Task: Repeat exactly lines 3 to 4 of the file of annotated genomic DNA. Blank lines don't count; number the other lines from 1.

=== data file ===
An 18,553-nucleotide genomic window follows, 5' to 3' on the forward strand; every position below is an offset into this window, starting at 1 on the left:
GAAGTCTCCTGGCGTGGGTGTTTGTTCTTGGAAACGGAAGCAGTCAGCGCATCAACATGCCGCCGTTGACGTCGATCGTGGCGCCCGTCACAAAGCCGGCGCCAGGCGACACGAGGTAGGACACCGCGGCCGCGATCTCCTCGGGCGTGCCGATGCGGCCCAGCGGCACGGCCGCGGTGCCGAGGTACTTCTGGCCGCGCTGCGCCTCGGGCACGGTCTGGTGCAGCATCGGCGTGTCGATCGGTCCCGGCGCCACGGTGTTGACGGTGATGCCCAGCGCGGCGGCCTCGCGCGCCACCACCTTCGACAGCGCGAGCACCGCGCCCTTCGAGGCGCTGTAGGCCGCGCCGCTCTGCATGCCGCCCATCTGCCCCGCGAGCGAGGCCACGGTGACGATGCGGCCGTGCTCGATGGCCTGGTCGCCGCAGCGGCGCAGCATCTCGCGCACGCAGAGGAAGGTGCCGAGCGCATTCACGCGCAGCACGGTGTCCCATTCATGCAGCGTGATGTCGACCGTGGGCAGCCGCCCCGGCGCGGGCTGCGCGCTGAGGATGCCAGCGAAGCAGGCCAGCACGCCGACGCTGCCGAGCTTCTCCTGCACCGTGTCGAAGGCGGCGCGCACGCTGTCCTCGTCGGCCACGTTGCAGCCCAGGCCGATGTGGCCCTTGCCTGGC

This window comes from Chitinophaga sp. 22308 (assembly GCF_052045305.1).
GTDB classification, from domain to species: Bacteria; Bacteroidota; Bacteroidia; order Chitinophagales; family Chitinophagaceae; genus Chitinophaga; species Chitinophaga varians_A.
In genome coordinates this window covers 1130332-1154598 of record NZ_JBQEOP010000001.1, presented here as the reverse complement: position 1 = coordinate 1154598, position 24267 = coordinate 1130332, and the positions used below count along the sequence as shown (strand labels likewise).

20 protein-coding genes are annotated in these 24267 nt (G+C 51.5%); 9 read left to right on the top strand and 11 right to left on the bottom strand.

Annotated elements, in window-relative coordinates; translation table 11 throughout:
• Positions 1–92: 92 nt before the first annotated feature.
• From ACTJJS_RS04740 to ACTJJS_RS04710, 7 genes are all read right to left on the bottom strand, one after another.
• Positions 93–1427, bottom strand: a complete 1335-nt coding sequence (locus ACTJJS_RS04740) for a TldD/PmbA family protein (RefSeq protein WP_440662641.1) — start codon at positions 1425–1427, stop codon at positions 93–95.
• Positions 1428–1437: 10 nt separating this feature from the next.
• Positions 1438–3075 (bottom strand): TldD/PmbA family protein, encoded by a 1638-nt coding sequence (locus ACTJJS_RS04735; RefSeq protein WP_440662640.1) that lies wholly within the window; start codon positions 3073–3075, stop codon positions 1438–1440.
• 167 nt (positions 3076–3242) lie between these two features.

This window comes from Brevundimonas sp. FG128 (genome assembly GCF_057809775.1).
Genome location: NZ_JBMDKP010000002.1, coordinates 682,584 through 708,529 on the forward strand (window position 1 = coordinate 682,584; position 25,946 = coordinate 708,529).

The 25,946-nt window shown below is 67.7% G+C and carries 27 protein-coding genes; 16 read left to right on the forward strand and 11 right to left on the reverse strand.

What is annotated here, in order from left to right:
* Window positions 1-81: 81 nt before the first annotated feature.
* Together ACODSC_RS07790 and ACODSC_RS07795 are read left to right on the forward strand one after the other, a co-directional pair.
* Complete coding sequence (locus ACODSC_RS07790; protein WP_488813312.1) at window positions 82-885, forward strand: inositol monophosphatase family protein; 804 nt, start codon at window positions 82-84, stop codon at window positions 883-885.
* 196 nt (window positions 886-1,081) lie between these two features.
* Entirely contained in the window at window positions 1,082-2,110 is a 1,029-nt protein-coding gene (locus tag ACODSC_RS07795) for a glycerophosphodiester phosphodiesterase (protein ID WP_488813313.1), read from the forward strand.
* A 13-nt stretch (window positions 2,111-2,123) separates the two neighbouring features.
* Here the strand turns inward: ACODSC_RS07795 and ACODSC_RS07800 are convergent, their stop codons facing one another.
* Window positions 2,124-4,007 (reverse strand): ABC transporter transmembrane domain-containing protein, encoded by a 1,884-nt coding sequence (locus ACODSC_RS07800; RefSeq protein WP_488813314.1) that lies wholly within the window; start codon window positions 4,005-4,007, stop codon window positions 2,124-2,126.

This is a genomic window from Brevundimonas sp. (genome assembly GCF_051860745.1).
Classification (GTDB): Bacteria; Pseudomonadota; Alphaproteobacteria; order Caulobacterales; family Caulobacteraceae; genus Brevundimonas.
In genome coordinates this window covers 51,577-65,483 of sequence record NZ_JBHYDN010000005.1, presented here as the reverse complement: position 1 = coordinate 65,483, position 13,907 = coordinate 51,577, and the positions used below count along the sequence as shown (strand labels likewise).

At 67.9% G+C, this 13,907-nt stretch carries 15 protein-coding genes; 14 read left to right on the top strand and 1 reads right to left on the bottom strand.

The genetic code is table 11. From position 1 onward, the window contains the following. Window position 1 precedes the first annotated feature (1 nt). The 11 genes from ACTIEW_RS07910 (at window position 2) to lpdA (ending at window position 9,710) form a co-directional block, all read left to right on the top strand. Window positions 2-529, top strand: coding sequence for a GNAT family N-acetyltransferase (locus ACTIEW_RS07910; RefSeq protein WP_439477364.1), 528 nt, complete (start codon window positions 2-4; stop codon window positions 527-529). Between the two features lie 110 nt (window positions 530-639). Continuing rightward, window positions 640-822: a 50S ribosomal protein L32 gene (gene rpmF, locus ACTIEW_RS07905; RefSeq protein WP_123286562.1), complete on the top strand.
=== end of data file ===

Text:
This window comes from Chitinophaga sp. 22308 (assembly GCF_052045305.1).
GTDB classification, from domain to species: Bacteria; Bacteroidota; Bacteroidia; order Chitinophagales; family Chitinophagaceae; genus Chitinophaga; species Chitinophaga varians_A.